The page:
Did Penny Banner really call The Fabulous Moolah a pimp?

An archaeology of one of pro wrestling's most oft-cited forum posts.

Photo: WWE.com

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In the last 21 months, since WWE announced and then quickly un-announced the Fabulous Moolah Memorial Battle Royal for WrestleMania 34 in New Orleans, one particular text has cropped up a lot in articles and fan arguments, including the ongoing New York 64 Twitter “tournament” of awful people in WWE history. Containing a lot of the arguments that fans were using for why WWE shouldn’t be honoring Moolah, the essay, usually attributed to a post from deceased women’s wrestling legend Penny Banner, made for a useful mission statement:

It's wrong to speak bad of the dead, but the comments in the mainstream press and even AP wires come dangerously close to making Moolah seem like some kind of saint, and from a pro-wrestling [sic] point of view as some kind of legendary tough shooter.  That's utter bullshit.  I want to clear up a couple of points, while taking nothing away from Moolah's ability to have a strangehold [sic] on women's wrestling from mid '60s to mid '80s in North America.

Lets get this out of way first, so I don't have to dance around the subject - Moolah was a pimp.  From her sprawling 42 acre estate in Colombia, South Carolia [sic], Moolah would send out her half-trained underage female-wrestlers to "photo shoots" that would by the standards of today be considered pedophilia and pornography.  She sent trainees to wrestling promoters in set numbers.  Renting them out to promoters in bulk, with the understanding that the girls would have sex with the promoter and all the wrestlers on the roster who wanted them.  Promoters liked free sex, but what they also liked is for boys not to go outside looking for it and possibly running into trouble.  Sex on a road with a steady and pliant group of semi-attractive women in return for money, that is what Moolah offered.  The women that were sent out on this tours were not told of this "arrangement" ahead of time.  They found out about it on the road.  Those that refused to have sex with promoters and wrestlers, were raped.  (see:  Luna Vachon's, Sherri Martel's, and Susie McCoy's shoot interviews).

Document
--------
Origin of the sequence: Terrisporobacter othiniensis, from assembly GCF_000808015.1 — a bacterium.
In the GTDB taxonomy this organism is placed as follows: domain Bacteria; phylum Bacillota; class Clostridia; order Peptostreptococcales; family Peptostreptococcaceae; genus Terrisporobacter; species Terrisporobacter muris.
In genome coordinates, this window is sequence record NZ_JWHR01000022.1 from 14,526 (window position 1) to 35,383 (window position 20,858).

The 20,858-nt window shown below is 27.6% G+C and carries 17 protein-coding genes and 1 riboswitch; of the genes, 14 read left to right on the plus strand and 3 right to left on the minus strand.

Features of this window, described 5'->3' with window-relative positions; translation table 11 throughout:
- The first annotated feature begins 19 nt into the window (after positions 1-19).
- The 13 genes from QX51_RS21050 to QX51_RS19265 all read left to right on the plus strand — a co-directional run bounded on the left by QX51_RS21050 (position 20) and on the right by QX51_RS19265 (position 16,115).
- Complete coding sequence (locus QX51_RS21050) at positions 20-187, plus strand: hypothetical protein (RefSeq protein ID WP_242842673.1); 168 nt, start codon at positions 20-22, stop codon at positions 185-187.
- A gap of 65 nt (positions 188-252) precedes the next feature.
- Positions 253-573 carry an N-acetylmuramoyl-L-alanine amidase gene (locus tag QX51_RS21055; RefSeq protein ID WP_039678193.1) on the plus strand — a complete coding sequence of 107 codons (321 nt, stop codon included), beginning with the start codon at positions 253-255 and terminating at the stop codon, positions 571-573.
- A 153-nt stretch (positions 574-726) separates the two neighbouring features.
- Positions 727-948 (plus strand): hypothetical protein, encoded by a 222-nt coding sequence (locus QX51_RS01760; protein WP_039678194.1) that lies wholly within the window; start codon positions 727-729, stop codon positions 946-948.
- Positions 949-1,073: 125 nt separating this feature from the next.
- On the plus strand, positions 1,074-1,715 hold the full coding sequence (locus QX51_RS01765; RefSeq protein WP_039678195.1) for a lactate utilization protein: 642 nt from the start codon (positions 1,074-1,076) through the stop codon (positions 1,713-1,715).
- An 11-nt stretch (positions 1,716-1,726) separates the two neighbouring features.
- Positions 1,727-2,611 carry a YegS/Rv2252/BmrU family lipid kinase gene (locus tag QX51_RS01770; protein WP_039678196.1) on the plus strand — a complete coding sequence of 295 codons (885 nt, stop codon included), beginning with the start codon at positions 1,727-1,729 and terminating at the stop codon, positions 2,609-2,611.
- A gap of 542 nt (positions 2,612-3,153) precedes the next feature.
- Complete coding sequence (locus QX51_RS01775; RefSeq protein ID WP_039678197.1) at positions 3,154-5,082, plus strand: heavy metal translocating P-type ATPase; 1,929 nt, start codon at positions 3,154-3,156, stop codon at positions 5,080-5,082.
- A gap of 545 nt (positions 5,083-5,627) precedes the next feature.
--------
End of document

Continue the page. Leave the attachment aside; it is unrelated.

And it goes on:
The reason women's pro-wrestling in North America was and still in large part today considered a joke and just an opportunity to oggle [sic] at tits and asses is largely in part thanks to the way Moolah trained her girls and how Moolah wrestled.  Moolah was not a good worker.  Her wrestling style considered [sic] of hair pulling snapmare, headlocks, clotheslines and nothing else.  Those that argue that women's wrestling was always like that and Moolah did nothing to change it are ignorant.  In the '30s and '40s, female wrestling employed shooters and they wrestled in the traditional sense of the term.  Tits and asses were used to advertise and get them in the building, but the girls worked longer and more technically sound matches than today.  The champion was always a shooter, and the matches for the championship and leading up to the main event had to be high caliber.  The reason Japanese women's wrestling was light years ahead of North American's is because of one person and one person only - Moolah.  Mildred Burke, the original women's champion, popularized female wrestling in the world in the '30s.  Japan, Canada, Mexico and America can trace women's wrestling directly to her.  She used a hard hitting style and outside of being an attractive woman, her matches were no different from the men's matches of her day.  Moolah was inspired by Burke, but could not work as well as her. Moolah was not a good worker and so the style she passed onto her trainees once she took over women's pro-wrestling in North America was Moolah-based. Moolah was never a shooter.